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What is a warranty?

Warranties are complex. Manufacturers, distributors, sales people, and end users are all affected in different ways by warranties. Warranty terms and claims will affect liability, profits, commissions, productivity, good will, and future sales.

Pw 56117 Ontheedge Final 7

For companies doing business internationally, a web of different standards and laws must be daunting.  For machine builders, machines may never be out of warranty where safety is concerned.  As a manufacturing end user, I often found warranties counterproductive.  We could wait on a service representative to show up to resolve a legitimate claim, or we could repair or redesign the machine ourselves and reap an immediate productivity improvement.  Warranty claims are increasingly software-oriented, opening up whole new areas of discussion and responsibility.

Those of you who regularly read OnTheEdgeBlog, know that I am a sailor.  Sailors seem to be blessed with suppliers that are accustomed to going above and beyond the terms of their warranties.  Testimonials from sailors who have experienced outstanding customer service are regularly printed in journals like Practical Sailor, a publication that evaluates products and accepts no advertising.  Perhaps that is why boating products are so expensive, but on the other hand, faulty products put sailors' lives at risk.   Faulty processing or packaging machines may put consumers' lives at risk, but generally there are well-established good manufacturing practices and quality processes in place that obviate the impact of machinery that may be faulty.

The subject of warranty is not one that we've taken up here before.  I've recently had reason to think about it, and maybe you have too.  As we contemplate buying new machines in the halls of PackExpo or as we walk through the Fall boat shows, are warranty terms going to affect our decisions?  Are warranties useful or not?  Are they honored or not?  How are they different between mass produced and custom machines?  What happens after the warranty period, especially if faulty design is involved?  Should a well-established history of failure alter expectations?  I think that my readers would be interested in your thoughts and experiences.



Agree / disagree are not really appropriate choices.

You are on the right track Mean time to failure and mean time to repair, and mean cost of repair are information that help evaluate risk and need for warranty. this information is rarely given even if requested.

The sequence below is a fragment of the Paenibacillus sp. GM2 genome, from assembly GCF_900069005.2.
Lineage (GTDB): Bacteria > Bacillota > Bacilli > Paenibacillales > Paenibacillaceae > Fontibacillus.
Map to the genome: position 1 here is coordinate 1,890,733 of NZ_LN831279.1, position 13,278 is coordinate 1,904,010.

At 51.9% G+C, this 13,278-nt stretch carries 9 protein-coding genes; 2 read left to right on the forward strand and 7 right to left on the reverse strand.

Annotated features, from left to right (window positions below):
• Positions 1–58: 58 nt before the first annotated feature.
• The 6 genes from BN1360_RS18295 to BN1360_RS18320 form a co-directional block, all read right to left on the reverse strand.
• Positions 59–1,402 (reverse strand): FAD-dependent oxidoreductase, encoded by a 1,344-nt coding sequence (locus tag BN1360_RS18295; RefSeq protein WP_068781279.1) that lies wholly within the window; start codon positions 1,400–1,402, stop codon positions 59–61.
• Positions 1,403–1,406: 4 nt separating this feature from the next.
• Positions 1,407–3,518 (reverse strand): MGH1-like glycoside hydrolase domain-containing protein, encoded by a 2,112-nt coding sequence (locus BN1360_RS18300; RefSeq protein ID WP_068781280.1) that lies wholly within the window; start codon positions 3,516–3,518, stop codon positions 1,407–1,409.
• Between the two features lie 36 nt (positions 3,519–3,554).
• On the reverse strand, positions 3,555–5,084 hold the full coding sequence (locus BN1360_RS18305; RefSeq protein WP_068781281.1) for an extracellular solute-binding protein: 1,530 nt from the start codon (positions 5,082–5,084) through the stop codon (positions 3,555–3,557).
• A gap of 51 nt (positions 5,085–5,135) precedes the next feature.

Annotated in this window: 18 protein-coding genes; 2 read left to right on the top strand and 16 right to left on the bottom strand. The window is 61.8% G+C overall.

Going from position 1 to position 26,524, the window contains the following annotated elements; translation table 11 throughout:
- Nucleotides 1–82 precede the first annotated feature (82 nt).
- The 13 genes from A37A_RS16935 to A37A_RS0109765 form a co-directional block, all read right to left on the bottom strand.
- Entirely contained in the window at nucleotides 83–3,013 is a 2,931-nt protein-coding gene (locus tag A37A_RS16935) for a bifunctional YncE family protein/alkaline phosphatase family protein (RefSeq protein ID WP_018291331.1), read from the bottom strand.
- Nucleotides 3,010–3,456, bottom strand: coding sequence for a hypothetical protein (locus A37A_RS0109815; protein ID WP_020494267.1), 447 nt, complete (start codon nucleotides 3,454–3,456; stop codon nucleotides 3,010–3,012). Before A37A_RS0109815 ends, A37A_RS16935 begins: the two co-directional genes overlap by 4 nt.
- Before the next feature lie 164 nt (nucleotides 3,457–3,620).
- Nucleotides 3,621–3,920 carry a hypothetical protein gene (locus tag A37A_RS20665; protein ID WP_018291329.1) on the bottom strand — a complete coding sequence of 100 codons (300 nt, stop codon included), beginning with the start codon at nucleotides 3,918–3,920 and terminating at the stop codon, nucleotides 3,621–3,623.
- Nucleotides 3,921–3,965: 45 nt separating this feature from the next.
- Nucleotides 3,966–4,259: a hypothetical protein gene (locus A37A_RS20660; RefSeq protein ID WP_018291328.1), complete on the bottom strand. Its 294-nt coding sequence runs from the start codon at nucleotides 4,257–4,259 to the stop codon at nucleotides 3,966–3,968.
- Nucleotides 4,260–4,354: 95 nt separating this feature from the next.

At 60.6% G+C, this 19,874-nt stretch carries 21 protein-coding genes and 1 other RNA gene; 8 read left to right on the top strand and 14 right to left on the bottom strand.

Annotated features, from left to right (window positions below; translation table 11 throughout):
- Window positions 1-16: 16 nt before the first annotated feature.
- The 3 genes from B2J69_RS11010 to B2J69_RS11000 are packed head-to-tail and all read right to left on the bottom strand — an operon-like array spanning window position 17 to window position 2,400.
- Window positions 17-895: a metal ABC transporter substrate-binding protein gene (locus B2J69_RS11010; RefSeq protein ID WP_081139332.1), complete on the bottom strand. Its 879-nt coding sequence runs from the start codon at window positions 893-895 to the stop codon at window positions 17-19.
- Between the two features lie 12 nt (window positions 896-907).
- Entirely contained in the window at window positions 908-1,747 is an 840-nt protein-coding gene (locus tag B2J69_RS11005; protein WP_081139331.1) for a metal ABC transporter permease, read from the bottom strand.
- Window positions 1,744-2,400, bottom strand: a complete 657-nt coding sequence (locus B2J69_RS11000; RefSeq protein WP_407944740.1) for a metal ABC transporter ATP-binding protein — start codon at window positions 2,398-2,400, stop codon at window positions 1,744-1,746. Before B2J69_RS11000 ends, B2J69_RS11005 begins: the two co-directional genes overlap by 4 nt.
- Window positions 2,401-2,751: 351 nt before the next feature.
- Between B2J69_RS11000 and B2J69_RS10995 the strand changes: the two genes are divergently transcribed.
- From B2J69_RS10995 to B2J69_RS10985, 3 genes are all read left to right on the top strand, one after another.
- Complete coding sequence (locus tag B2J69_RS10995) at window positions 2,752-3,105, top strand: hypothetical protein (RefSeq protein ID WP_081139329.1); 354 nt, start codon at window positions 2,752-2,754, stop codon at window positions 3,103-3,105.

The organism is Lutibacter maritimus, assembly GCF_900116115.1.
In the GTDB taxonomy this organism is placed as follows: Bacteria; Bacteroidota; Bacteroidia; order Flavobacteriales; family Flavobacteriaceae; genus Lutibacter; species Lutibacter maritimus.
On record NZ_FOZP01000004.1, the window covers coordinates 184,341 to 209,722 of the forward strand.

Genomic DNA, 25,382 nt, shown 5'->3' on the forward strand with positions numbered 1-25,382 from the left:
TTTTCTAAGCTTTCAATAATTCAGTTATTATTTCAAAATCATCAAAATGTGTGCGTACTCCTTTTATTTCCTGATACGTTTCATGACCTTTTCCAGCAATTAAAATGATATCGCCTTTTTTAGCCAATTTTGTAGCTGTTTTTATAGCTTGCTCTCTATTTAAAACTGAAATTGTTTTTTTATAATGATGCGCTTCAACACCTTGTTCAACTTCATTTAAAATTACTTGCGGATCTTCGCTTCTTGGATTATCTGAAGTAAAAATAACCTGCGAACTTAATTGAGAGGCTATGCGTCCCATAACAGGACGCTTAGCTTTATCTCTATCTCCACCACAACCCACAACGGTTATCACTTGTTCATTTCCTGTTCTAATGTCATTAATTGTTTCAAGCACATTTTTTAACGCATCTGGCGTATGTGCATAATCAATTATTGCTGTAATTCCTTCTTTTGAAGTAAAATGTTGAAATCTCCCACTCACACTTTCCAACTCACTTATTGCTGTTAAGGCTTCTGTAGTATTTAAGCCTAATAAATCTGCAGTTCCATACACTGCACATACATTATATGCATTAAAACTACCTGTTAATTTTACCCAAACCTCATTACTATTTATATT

Posted by: Robert Petrach on September 28, 2012


Not sure that I agree or disagree, but if the point is that warranties are "obsolete"from an equipment provider's perspective, I don't agree. I do agree with the statement that software is a much bigger driver for machinery and of course automation. As a result, we have made it standard practice to equip all of our machinery with remote monitoring capability. This has allowed us to keep a smaller staff of service techs and saved our customers countless downtime waiting for our tech to arrive. It is not a cure all and sometimes it appears to make our customers a bit lazy in their own troubleshooting, but software overall has eliminated many elements of a machine that do wear out - software does not

Posted by: Craig Souser on September 28, 2012

The intricacies of "warranty" are a very complicated matter . However this word is being used very lightly by manufacturers. The impact of the manufacturer waaranty is not fully understood by end retailers, especially those in the global chain.

Posted by: Sivaraman Subramanian on September 28, 2012

Hi,it is very good.I'm interested.may I use it to translate and issue in a packing magazine?

Posted by: nasser on September 29, 2012

Difficult topic. The best warranty protection is to do a fairly thorough FAT (Factory Acceptance Testing) at the vendors plant. It is worth the cost and time. Most design issues and functioning issues should surface and be dealt with at the vendors expense then and there. Too many times the FAT is not done or very poorly done and issues corp up on the production floor which is extremely costly and time consuming for all parties. Longer term issues can surface, but if you have good data to help both sides, then the vendor will (better)support, learn and improve his equipment for all and the customer gets their improvement plus an improved vendor in the future. Without good data and evidence a warranty is basically useless, because everyone argues from opinion.

Posted by: Paul Zepf on October 1, 2012

i agree with this it should be the thinking of supplier to their customer, not only to sell but to help them grow.

Posted by: joel on October 2, 2012

I am very much confused by these two words guarantee and warranty after reading your points my some doubts are clear and why is it necessary .I really say for a proper retailer-customer interaction these points to be learned....

Posted by: darren sam on November 16, 2012


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